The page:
But wait, isn’t Microsoft betting on HTML with Windows 8? Maybe, but I’m not 100% sure about that one yet. Also, Microsoft isn’t known for its choices when it comes to mobile devices. Microsoft sort of invented the tablet almost 10 years ago, but Apple has taken the credit. Microsoft phones haven’t done particularly well, although Windows Phone shows promise. I love mine actually, but I rarely open the browser on that thing. It’s all apps (yup, guilty!)

Where does this leave us? Well, HTML is going to be around for a long long time, but as things are going it will go back to its original purpose: browse information, and primarily for PCs. PCs which are some are already saying are “legacy devices” (I personally believe we’ll move more to hybrid devices, and different devices connected like with Dropbox, Skydrive, iCloud etc.) For the development community this is actually great. Where previously users were complaining about stuff not being cross-platform, they are now actually demanding customized apps for the specific platform they are using, and the government actually tramples over its own guidelines. This means developers have an excuse to have to build an app for at least two or three platforms, so we won’t be out of a job anytime soon. That said, it means that what’s going on at the server is getting more important, because we have to reuse functionality at some level for the costs not to get out of hand. Enter cloud computing, which is great for developers like me: graphically impaired. This by the way is also great for internet providers, providing they can keep up with the bandwidth demand.

As a developer all I can say is thank you Mr. Jobs for putting users with their nuts in the bear trap, and loving it.

IE9 Developer Tools

In recent years the development story for Internet Explorer wasn’t particularly appealing. If you wanted to fix CSS and JavaScript errors, IE was definitely not the tool you wanted to use. Also, seeing what was going over the wire wasn’t possible with IE, and as a result developers flocked to FireFox and other browsers offering (plugins) to help with these issues. You don’t have to be a genius to understand that in the long run this wasn’t helping IE in terms of market share. And with the renewed focus on webbased (HTML5) apps, Microsoft has stepped up and produced built in developer tools, also known as the F12 developer tools. So, what’s in there and what can you do with it?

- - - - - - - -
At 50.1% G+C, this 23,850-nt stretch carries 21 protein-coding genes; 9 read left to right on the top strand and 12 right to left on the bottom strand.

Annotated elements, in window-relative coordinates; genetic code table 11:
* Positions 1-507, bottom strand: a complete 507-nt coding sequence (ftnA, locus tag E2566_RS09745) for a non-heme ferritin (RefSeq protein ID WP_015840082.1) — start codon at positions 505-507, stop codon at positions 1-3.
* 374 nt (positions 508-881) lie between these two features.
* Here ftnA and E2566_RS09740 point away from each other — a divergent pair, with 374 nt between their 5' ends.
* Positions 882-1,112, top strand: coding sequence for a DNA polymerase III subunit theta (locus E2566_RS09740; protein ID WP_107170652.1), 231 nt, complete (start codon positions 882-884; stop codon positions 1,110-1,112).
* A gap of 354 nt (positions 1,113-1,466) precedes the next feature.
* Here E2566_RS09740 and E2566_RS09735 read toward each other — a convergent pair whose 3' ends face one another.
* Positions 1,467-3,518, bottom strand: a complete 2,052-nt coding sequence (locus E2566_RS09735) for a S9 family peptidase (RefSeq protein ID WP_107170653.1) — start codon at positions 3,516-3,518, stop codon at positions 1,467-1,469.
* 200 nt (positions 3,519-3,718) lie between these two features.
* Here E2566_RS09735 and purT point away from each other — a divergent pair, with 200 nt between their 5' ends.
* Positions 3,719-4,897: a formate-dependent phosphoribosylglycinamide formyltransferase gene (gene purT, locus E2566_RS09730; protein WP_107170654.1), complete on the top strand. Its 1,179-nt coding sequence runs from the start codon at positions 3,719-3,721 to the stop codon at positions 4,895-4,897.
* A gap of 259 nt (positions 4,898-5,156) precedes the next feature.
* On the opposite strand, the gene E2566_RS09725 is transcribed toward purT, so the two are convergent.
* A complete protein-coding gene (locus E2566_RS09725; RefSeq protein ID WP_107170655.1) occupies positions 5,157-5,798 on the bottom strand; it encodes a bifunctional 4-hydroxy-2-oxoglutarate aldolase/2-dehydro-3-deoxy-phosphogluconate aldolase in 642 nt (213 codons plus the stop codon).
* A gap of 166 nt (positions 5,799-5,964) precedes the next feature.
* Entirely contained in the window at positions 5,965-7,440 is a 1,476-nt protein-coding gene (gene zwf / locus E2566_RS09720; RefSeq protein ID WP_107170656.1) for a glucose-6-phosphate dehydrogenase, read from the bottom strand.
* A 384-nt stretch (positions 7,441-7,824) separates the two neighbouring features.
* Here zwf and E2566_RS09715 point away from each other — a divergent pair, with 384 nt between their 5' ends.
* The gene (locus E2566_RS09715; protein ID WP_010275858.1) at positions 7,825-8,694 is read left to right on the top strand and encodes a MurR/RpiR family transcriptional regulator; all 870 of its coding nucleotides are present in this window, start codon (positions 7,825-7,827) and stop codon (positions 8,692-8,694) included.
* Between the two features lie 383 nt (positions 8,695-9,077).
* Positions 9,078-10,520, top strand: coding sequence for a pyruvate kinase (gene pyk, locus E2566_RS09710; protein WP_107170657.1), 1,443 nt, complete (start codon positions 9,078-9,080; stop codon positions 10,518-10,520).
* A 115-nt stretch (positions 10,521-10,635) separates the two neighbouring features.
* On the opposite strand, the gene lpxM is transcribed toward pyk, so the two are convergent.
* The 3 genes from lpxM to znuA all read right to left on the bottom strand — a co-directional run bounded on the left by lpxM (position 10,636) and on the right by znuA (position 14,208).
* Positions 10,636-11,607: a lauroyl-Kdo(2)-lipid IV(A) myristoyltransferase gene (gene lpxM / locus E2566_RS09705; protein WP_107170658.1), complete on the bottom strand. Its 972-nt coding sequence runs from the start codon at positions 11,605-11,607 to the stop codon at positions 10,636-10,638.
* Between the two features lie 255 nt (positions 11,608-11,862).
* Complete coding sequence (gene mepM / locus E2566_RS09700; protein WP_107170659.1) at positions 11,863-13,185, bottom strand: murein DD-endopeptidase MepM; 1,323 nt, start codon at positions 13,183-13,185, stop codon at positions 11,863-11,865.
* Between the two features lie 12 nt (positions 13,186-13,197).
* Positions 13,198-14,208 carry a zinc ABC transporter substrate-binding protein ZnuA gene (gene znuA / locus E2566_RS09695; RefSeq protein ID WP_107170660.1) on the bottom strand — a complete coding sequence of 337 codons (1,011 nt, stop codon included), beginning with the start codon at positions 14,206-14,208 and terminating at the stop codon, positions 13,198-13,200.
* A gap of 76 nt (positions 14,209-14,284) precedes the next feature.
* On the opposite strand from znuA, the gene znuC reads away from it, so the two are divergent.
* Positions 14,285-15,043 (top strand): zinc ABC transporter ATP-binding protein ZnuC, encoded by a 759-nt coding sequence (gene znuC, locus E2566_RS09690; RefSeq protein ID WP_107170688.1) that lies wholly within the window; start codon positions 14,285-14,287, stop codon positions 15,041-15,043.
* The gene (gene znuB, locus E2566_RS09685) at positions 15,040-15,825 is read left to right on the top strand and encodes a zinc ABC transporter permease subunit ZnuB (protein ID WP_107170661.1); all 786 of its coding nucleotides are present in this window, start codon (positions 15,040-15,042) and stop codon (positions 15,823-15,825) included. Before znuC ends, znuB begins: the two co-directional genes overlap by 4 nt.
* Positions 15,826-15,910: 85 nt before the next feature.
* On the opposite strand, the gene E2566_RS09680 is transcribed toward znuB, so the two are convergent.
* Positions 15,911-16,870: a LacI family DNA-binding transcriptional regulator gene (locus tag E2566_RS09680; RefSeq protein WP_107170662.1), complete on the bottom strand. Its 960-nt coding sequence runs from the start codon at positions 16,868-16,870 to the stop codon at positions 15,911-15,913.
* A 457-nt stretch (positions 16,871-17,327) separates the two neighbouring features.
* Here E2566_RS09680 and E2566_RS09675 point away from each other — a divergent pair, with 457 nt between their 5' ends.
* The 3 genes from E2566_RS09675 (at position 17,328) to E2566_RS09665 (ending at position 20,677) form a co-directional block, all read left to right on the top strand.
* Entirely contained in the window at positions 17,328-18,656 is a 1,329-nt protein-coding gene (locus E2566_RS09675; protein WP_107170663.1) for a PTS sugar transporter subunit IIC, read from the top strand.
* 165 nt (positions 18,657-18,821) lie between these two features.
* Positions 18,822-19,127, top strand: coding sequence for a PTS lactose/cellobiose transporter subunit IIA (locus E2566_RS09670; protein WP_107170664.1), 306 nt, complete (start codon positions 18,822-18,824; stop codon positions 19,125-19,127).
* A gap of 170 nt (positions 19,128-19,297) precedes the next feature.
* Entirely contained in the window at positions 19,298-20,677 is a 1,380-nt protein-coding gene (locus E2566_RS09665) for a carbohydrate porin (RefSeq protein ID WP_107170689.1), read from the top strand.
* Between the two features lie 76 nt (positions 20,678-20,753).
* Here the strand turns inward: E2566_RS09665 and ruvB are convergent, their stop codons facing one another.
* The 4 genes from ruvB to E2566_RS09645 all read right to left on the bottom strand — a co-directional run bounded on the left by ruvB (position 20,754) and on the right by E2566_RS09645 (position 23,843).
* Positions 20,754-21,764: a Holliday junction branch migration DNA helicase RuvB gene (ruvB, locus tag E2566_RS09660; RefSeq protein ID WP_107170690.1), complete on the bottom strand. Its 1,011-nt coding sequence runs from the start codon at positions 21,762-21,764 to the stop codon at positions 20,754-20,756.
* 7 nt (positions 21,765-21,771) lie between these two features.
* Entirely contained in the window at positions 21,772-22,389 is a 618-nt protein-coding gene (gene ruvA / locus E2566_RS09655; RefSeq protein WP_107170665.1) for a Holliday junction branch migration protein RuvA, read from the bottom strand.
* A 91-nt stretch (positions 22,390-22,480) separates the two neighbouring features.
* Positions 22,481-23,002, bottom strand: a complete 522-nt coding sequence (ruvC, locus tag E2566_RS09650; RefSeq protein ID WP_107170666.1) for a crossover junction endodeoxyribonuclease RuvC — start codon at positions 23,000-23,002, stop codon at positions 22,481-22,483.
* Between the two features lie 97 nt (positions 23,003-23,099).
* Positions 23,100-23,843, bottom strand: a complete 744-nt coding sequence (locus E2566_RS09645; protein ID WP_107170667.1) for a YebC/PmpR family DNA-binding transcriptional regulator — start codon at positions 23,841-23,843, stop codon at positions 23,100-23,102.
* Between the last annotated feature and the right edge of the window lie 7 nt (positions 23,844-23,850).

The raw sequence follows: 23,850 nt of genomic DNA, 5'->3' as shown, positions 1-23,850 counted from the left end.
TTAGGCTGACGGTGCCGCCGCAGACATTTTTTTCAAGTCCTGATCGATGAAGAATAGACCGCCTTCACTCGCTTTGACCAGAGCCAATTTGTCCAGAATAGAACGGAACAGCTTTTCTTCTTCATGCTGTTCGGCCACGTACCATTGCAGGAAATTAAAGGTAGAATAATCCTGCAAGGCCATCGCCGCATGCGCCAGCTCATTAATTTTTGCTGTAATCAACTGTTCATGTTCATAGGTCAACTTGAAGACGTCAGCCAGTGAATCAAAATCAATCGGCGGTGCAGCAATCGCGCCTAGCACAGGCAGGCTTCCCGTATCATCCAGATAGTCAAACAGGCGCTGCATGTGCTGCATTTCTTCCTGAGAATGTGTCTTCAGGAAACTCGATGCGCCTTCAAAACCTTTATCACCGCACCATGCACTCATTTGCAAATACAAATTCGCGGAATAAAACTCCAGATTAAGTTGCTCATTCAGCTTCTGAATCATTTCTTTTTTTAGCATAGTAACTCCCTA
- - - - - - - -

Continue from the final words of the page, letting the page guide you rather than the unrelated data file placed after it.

What’s taking so long?

As with IE8, there are inspector tools for HTML, CSS, and script. Since I am by no means an HTML/CSS guy, I’m not the best judge when it comes to these tools, but for what I need from those I’ve been pretty satisfied. For me, the new profiler and network tools are much more interesting, because they respectively hook into the browser rendering engine and what’s going over the wire with HTTP. If you’ve been using tools such as Fiddler or HttpWatch, the latter of the two should be more or less familiar. As you can see in the image below, it shows all the HTTP requests going out to the server, when in the timeline these requests were going out, and how long that took. If you’ve never seen something like this, you can see that this provides great insight into what goes down under the covers.